Georgia’s oldest city is a place of cobblestoned streets, trolleys, and antebellum architecture. But Savannah’s natural beauty is just as much a part of its identity as its man-made attractions—the Spanish moss draped over centuries-old live oaks, the fields that bore the weight of Union and Confederate battles, and the winding Savannah River that once carried wooden pirate ships.

Exploring one of the South’s greatest historical cities doesn’t mean you have to shell out for a boutique bed and breakfast. There are plenty of campgrounds near Savannah, GA where you can get the best of everything: history, wilderness, and that famous Southern charm.

Settle Into the South at These 8 Campgrounds Near Savannah, GA

Whether you’re touring the old town or seeking an escape from the city crowds, there are campgrounds near Savannah, GA that will make you feel welcome in the “Hostess City of the South.”

1. Skidaway Island State Park

2 large tents set up in georgia campground with trees in the background

Image from The Dyrt camper Jason I.

Just beyond Savannah’s historic district you’ll come across the marshy waters of Skidaway Island State Park. The 588-acre state park contains six miles of hiking trails that wind through maritime forests, ending at a boardwalk that stretches into the salt marsh. You may catch a glimpse of a snowy egret, but keep an eye out for other birds too; this is one of a few campgrounds near Savannah, GA that’s on the Colonial Coast Birding Trail.

Skidaway Island State Park is a favorite for its privacy. Natural growth between campsites in addition to hanging Spanish moss make for a secluded Georgia wilderness getaway.

The campground at Skidaway Island Park has three camper cabins, three pioneer campgrounds, and 87 tent, trailer, and RV sites. The camper cabins are designed for relaxation, with a master bedroom and loft for the kids; bring your own linens, dishes, and utensils. The pioneer campgrounds are reserved for groups of ten or more. Only some of the tent, trailer, and RV sites have sewer hook-ups, so check the plot specifics when making your reservation on the Georgia State Parks website.

“The facilities in this park are also the cleanest and most modern I’ve ever encountered in a campground, and the hot showers were free!! In addition, the rangers were very friendly.”  — The Dyrt camper Ashlee L.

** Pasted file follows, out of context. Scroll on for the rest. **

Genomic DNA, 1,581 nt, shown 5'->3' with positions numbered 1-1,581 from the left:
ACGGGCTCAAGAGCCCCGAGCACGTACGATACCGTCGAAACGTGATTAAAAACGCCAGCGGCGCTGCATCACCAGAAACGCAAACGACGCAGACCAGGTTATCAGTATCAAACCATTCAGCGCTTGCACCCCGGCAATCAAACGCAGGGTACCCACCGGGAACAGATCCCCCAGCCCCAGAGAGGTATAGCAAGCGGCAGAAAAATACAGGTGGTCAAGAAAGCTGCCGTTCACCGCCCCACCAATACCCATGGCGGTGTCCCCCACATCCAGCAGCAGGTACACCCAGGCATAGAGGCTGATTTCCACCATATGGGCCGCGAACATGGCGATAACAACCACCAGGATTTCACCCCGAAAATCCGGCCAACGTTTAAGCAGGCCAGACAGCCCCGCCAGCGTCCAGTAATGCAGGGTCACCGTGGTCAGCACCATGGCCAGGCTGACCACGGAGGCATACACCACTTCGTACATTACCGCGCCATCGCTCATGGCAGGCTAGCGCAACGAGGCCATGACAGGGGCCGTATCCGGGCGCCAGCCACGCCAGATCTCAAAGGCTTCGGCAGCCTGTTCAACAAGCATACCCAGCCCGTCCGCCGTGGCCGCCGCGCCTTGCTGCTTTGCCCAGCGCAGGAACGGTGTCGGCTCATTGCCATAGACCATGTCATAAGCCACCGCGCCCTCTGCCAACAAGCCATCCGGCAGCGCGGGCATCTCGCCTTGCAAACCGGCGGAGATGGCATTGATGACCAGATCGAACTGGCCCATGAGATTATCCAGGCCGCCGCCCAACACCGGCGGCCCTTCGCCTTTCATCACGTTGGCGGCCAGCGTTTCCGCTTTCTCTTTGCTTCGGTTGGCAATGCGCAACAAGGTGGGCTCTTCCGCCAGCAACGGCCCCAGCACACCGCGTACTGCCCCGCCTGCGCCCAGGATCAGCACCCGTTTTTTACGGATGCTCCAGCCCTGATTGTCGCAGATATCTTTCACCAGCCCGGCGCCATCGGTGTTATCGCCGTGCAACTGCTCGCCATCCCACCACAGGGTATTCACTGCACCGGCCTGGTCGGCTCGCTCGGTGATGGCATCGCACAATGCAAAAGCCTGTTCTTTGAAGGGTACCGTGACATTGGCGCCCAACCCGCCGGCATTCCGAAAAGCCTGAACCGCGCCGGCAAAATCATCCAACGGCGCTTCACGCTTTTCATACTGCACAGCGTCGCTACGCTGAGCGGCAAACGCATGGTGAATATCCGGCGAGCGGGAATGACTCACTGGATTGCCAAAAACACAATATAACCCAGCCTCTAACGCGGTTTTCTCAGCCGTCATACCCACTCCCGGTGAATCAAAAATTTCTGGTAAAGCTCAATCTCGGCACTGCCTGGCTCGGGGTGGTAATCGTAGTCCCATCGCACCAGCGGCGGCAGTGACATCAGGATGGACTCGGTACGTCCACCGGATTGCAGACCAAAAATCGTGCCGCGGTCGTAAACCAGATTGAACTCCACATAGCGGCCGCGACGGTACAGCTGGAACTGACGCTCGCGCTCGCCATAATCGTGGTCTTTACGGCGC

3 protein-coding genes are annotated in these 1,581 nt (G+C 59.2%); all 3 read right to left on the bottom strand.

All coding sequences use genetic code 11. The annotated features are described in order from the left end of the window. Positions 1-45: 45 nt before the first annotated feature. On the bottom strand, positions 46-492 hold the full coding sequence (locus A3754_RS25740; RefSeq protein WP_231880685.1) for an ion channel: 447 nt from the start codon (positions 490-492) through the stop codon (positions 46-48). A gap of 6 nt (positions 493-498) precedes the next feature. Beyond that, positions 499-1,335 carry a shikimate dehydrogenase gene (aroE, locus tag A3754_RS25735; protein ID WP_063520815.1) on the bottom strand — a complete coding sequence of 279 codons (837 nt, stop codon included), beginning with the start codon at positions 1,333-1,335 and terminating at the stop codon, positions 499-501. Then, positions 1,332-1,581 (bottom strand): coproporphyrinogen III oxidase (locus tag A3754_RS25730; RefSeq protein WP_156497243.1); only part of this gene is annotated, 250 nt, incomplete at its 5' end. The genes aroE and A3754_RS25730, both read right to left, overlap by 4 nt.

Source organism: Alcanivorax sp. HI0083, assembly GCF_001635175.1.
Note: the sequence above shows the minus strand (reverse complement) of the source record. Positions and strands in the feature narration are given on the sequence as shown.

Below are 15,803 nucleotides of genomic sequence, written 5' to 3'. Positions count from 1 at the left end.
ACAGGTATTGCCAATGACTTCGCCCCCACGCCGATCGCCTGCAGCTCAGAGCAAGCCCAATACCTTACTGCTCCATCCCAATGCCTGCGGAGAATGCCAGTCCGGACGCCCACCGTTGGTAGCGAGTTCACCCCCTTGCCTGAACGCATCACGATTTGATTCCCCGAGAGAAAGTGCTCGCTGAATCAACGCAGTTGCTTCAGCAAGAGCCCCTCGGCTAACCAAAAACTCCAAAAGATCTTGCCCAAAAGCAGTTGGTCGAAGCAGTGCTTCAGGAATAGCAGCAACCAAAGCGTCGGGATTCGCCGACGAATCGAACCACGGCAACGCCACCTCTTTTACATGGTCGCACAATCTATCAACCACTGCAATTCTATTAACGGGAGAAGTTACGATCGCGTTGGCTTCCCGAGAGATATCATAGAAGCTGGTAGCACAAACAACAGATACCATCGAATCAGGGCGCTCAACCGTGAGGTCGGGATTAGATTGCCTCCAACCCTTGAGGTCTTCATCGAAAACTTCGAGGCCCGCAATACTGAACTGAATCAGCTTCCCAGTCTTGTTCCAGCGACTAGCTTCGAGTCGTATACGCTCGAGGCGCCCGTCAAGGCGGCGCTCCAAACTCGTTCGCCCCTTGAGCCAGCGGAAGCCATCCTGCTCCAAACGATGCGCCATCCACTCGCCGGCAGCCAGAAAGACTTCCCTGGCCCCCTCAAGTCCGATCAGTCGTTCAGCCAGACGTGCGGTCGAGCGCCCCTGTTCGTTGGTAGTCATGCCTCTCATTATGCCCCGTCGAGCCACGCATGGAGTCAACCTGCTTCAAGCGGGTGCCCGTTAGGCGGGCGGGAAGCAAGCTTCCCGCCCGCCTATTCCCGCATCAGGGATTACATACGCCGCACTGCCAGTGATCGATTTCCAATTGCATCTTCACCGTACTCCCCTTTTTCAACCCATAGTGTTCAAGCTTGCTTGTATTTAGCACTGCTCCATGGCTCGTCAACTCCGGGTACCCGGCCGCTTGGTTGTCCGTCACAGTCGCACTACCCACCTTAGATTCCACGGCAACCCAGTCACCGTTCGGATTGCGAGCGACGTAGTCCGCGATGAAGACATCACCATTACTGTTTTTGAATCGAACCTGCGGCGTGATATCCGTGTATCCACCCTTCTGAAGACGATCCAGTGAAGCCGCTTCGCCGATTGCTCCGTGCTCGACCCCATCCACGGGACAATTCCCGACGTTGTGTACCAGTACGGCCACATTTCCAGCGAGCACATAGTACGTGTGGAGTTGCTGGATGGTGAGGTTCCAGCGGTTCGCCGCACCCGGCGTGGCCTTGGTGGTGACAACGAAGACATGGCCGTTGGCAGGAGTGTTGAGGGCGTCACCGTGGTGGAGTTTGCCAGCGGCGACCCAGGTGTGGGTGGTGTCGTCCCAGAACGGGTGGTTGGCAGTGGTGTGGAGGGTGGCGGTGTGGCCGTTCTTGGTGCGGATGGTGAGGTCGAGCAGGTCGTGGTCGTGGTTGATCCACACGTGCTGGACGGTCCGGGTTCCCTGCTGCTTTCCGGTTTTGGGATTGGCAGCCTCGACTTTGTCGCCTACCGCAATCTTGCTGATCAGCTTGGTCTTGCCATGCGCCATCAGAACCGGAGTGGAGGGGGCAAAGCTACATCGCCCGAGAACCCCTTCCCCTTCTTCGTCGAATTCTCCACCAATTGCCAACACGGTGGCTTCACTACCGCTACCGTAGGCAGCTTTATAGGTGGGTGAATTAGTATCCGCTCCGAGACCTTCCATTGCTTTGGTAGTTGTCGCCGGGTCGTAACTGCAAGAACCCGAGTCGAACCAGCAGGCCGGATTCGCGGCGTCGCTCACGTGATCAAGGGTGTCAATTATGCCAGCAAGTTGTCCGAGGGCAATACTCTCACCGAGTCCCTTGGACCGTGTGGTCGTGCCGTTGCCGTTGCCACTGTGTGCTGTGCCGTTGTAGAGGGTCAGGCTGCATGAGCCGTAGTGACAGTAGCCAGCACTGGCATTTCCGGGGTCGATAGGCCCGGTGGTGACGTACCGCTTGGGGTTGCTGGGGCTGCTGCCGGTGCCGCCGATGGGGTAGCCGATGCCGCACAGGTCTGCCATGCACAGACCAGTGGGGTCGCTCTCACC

2. Fort McAllister State Park

At Fort McAllister State Park, you’ll be surrounded by giant live oaks that have been around for hundreds of years. Unlike other campgrounds near Savannah, GA, this location is also a historic site—Union General William Tecumseh Sherman was stopped here on his incendiary march to the sea after burning down Atlanta.

Historical reminders are prevalent at Fort McAllister, which features cannons, a hot shot furnace, bulletproof barracks, and a Civil War Museum, among other attractions. Not a history buff? The campsite is also a beautiful part of the Georgia landscape, and sits right on the banks of the Ogeechee River.

Normally there are 67 tent, trailer, and RV sites available for reservation at Fort McAllister’s campground, but at the time of writing, only 41 are available while upgrades to 100 AMP service are underway. The park also offers seven cabins built on stilts for an immersive marsh camping experience. Two backcountry camping sites are accessible via a 1.5 mile hike.

“We try to get to Ft McAllister SP as often as we can. Not too far from Savannah and also close to the other barrier islands. Large, shaded sites, with breezes off the water to keep cool even in summer.”  —  The Dyrt camper Joel R.

3. Red Gate Campground and RV Resort

Looking through trees towards campground horse stables and horses

Image from The Dyrt camper Mary S.

Red Gate Campground is the closest RV park to historic Savannah, with as much authentic old Southern charm of all the campgrounds near Savannah, GA. The campground looks less like a place to park your big rig and more like a sprawling Southern estate, rich in green fields, lakeshores, and live oaks.

Even though it’s only 10 minutes from Savannah, you’d be forgiven for not leaving the pristine setting, especially with the range of activities offered at Red Gate Campground. Campers can saddle up and explore the land by horse, with all instruction and equipment included; prices start at $45 for a 30-minute ride. There are also fishing ponds, a saltwater pool, and a clubhouse on site. The Mackey House is another standout attraction, and wildly popular as a wedding location.

But if you are going to leave, you can schedule a trolley pick-up and head to the city on an Old Town Trolley Tour.

“We sleep here while we explore Savannah and surrounding areas, but it’s also a beautiful campground if you want to spend some time here. If you camp in an area other than the large field out front, it’s like camping on someone’s horse farm.”  — The Dyrt camper Mary S.

4. Sunshine RV Park

Amenities are nice, but they’re aren’t a must-have for all campers. If you’re satisfied with the no-frills outdoors, then Sunshine RV Park is the place for you.